r
Ian
2007-10-09 19:52:18 UTC
Permalink
Post by Williem
Ian,
I use VO2ADO for my SQL projects. The I also do not use access/assign
for the fieldgets/puts. What I do is a simple scatter/gather logic.
I have subclassed the ADORecordset class to add skip/append/eof/
fieldget/feildput and a few other methods. I use the ADORecordset for
everything except bbrowser. I need ADOServer for that. but by adding
the few extra methods to the subclass, the code looks very similar to
the DBF version.
Geoff has a set of classes that further abstracts the process so the
DBF code can run with almost no changes. you might want to contact him
about that.
Regards,
Willie
Hi Willie,

I got some data from Geoff a while ago when I started thinking about
sql. Then after looking closely at my code I realised there a was a
lot of wastage and doubling up of methods as well as a lot of
redundant or bad code.

I therefore decided that the best course of action was not to try and
use what I had but to re-write the whole app in a more structured way
that would then make the move to sql easier at that point.

I have done the basic bones of a window for customer accounts, lookups
and reports and I am now looking at the methods for these and how they
should be written to maximise the dbf version to its full, but to also
make the sql conversion easier when I get to that stage.

My aim is to get this small part of the app complete as a dbf system
and then reuse as much as possible of that for the sql version. Other
than the tables I am hoping the window layouts and methods would be
right for both formats DBF and SQL, or am I being a bit naive.

So I think scrapping the access/assign methodology is best and I
should start to use fieldget/fieldput and I also need to stop using
the dbserver editor. If I stop using the dbserver editor you can not
set a server in the window editor so I need to sort that out. I also
beleive I need to stop using dbusearea and the like and make more use
of oServer.

Noty trying to rush this but hoping to avoid doing a complete rewrite
only to find I've still made it harder than it should be to convert to
sql.

Any assist will be gratefully received.

Ian
Graham McKechnie
2007-10-09 21:12:27 UTC
Permalink
Ian,

If you are going to re write your application and move to Sql, now is a very
good time to consider moving it to .Net and C#. You will have to do it
sooner or later, so why not start now, otherwise you'll be looking at a
second re write.

If Sql is new to you, you'd be far better off doing it with .Net than taking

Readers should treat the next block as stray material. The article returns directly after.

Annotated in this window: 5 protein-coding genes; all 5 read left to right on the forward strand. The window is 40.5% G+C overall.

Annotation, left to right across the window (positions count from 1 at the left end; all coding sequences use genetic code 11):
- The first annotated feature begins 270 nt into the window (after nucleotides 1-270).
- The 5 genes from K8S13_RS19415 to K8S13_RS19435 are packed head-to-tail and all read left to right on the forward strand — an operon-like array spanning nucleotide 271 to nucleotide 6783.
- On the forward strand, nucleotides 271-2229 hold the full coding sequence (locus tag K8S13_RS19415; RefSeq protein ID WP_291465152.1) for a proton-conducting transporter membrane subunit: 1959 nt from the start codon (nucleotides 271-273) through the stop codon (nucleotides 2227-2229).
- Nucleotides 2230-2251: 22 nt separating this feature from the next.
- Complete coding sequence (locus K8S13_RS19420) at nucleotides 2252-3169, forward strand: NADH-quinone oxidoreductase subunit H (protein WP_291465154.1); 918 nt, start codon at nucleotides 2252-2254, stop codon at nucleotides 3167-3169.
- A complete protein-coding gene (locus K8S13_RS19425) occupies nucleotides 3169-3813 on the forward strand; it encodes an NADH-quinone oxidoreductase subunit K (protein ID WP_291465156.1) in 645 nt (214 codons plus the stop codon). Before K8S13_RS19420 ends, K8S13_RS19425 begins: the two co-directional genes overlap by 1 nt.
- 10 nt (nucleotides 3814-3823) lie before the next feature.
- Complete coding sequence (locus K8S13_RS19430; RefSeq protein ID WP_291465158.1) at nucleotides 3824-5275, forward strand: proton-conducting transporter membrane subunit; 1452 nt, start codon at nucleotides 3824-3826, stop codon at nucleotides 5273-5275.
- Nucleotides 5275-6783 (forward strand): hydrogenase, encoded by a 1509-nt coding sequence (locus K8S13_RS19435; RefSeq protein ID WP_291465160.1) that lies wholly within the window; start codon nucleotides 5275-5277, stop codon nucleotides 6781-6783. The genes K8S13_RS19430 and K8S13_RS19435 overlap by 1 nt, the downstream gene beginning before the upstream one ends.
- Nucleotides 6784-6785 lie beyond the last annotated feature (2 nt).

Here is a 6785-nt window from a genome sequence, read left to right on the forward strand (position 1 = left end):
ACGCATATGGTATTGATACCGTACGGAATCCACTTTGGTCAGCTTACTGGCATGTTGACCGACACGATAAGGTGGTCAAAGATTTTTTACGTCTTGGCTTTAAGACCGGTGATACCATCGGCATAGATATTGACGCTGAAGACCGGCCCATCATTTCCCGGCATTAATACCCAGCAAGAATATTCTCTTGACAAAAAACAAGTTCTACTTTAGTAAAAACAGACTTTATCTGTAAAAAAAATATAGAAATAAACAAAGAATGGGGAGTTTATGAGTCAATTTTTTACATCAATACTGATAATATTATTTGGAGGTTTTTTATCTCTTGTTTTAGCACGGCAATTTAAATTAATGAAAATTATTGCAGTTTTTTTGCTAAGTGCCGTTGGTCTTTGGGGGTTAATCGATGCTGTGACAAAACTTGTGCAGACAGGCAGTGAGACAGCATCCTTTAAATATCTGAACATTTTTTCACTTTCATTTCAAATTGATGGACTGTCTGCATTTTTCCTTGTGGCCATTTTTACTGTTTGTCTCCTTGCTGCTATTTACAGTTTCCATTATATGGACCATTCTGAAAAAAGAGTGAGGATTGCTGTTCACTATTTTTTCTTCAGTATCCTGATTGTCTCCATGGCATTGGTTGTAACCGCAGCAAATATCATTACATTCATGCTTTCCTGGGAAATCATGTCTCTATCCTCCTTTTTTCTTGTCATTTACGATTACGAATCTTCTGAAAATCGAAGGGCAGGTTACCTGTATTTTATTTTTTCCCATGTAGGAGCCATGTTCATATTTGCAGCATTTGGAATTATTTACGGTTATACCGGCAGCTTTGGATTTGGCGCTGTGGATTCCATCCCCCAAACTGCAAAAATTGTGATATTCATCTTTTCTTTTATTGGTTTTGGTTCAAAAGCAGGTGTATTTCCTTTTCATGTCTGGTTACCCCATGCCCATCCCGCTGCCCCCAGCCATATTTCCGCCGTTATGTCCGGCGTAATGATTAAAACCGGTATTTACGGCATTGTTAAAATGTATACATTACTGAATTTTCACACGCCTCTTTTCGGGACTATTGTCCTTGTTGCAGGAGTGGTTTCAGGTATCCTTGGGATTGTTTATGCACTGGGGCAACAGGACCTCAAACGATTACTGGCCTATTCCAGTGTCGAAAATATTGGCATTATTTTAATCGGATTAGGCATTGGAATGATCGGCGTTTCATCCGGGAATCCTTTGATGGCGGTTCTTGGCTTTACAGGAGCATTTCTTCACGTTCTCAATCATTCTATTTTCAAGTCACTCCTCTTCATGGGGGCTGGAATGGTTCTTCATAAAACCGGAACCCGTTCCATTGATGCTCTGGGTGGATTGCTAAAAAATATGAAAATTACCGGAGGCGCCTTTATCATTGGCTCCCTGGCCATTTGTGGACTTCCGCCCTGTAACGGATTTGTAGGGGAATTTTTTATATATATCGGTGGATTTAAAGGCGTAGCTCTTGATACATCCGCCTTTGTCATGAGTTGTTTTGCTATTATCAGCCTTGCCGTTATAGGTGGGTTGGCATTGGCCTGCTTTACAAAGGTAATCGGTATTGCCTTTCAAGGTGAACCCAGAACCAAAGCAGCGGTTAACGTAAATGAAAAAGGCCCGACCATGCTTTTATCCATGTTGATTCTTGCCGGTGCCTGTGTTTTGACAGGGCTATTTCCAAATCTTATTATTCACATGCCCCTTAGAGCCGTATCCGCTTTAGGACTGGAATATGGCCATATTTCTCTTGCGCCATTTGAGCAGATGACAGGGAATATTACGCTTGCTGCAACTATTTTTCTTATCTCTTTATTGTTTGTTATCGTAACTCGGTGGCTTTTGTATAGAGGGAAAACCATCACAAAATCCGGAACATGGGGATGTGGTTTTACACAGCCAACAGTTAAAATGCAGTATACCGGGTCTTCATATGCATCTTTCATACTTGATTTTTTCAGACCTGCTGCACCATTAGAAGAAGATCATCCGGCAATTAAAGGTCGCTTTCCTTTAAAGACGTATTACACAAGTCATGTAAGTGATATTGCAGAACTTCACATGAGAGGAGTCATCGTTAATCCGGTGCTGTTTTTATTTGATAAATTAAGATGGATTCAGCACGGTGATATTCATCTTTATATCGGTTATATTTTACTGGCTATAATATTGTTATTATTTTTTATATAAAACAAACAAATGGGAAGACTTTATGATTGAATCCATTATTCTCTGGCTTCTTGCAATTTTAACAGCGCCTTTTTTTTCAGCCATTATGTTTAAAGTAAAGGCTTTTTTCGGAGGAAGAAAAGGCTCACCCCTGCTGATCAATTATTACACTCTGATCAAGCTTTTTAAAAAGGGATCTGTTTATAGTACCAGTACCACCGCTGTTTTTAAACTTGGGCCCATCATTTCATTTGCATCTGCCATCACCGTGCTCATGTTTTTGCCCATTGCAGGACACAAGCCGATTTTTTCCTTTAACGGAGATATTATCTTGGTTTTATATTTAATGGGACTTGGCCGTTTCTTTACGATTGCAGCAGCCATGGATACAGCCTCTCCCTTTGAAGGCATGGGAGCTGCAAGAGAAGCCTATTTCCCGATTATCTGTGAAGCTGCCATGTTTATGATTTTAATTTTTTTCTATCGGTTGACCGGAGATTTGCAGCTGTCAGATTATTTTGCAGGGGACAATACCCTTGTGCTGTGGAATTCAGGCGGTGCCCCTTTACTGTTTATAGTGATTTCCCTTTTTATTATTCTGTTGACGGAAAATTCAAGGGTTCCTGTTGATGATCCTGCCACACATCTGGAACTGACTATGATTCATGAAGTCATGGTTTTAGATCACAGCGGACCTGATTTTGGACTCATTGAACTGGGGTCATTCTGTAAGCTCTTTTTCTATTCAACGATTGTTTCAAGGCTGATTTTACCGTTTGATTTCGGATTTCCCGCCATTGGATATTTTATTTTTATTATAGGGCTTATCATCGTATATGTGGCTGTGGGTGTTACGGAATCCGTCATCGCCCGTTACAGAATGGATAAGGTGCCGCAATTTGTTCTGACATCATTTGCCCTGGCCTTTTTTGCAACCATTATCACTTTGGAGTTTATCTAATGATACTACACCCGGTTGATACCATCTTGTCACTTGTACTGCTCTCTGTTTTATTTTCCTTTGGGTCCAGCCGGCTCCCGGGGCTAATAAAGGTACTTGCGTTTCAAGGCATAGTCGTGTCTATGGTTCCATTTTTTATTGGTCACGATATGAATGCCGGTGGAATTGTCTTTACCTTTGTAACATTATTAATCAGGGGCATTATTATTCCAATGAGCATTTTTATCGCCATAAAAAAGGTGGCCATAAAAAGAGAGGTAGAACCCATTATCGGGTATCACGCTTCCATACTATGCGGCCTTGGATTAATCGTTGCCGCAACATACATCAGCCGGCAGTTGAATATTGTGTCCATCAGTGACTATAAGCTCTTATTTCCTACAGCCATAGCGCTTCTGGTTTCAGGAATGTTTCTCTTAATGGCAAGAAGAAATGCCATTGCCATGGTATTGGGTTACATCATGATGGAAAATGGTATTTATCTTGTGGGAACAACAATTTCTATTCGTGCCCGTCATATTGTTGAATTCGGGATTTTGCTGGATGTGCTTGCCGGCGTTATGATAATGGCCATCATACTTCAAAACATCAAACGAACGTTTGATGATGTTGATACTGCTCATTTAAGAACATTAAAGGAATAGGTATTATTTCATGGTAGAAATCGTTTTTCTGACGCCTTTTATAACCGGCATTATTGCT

your dbf baggage with you. No matter how you look at it, dbf and sql really
don't marry up too well, so you are better off learning Sql from a .Net
point of view and dropping your dbf way of thinking.

You have the advantage of the fact that there are absolutely heaps of
resources available to you - tutorials, books etc for Sql and .Net, as
compared to the very limited information available via VO2ADO and Geoff's
classes etc.

Graham
Post by Ian
Post by Williem
Ian,
I use VO2ADO for my SQL projects. The I also do not use access/assign
for the fieldgets/puts. What I do is a simple scatter/gather logic.
I have subclassed the ADORecordset class to add skip/append/eof/
fieldget/feildput and a few other methods. I use the ADORecordset for
everything except bbrowser. I need ADOServer for that. but by adding
the few extra methods to the subclass, the code looks very similar to
the DBF version.
Geoff has a set of classes that further abstracts the process so the
DBF code can run with almost no changes. you might want to contact him
about that.
Regards,
Willie
Hi Willie,
I got some data from Geoff a while ago when I started thinking about
sql. Then after looking closely at my code I realised there a was a
lot of wastage and doubling up of methods as well as a lot of
redundant or bad code.
I therefore decided that the best course of action was not to try and
use what I had but to re-write the whole app in a more structured way
that would then make the move to sql easier at that point.
I have done the basic bones of a window for customer accounts, lookups
and reports and I am now looking at the methods for these and how they
should be written to maximise the dbf version to its full, but to also
make the sql conversion easier when I get to that stage.